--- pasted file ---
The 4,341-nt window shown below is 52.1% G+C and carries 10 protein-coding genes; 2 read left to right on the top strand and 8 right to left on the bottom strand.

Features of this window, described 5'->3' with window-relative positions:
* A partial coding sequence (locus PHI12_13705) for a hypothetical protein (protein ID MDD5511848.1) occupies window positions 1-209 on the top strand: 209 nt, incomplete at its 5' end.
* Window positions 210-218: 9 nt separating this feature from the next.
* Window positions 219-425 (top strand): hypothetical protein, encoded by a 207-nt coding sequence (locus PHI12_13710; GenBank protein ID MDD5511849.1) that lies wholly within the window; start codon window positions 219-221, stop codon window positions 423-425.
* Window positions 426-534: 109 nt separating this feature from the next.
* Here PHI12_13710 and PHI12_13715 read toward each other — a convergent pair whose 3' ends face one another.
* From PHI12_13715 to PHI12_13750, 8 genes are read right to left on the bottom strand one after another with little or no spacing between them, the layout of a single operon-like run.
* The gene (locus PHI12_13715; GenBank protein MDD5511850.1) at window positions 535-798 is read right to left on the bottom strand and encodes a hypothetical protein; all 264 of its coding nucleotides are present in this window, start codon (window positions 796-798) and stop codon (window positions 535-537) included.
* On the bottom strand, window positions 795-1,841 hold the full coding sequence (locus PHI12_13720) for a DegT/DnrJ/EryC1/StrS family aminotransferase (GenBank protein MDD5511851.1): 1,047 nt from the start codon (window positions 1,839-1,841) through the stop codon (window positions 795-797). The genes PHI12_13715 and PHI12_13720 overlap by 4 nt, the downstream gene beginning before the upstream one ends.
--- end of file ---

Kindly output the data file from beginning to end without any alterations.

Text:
The 4,341-nt window shown below is 52.1% G+C and carries 10 protein-coding genes; 2 read left to right on the top strand and 8 right to left on the bottom strand.

Features of this window, described 5'->3' with window-relative positions:
* A partial coding sequence (locus PHI12_13705) for a hypothetical protein (protein ID MDD5511848.1) occupies window positions 1-209 on the top strand: 209 nt, incomplete at its 5' end.
* Window positions 210-218: 9 nt separating this feature from the next.
* Window positions 219-425 (top strand): hypothetical protein, encoded by a 207-nt coding sequence (locus PHI12_13710; GenBank protein ID MDD5511849.1) that lies wholly within the window; start codon window positions 219-221, stop codon window positions 423-425.
* Window positions 426-534: 109 nt separating this feature from the next.
* Here PHI12_13710 and PHI12_13715 read toward each other — a convergent pair whose 3' ends face one another.
* From PHI12_13715 to PHI12_13750, 8 genes are read right to left on the bottom strand one after another with little or no spacing between them, the layout of a single operon-like run.
* The gene (locus PHI12_13715; GenBank protein MDD5511850.1) at window positions 535-798 is read right to left on the bottom strand and encodes a hypothetical protein; all 264 of its coding nucleotides are present in this window, start codon (window positions 796-798) and stop codon (window positions 535-537) included.
* On the bottom strand, window positions 795-1,841 hold the full coding sequence (locus PHI12_13720) for a DegT/DnrJ/EryC1/StrS family aminotransferase (GenBank protein MDD5511851.1): 1,047 nt from the start codon (window positions 1,839-1,841) through the stop codon (window positions 795-797). The genes PHI12_13715 and PHI12_13720 overlap by 4 nt, the downstream gene beginning before the upstream one ends.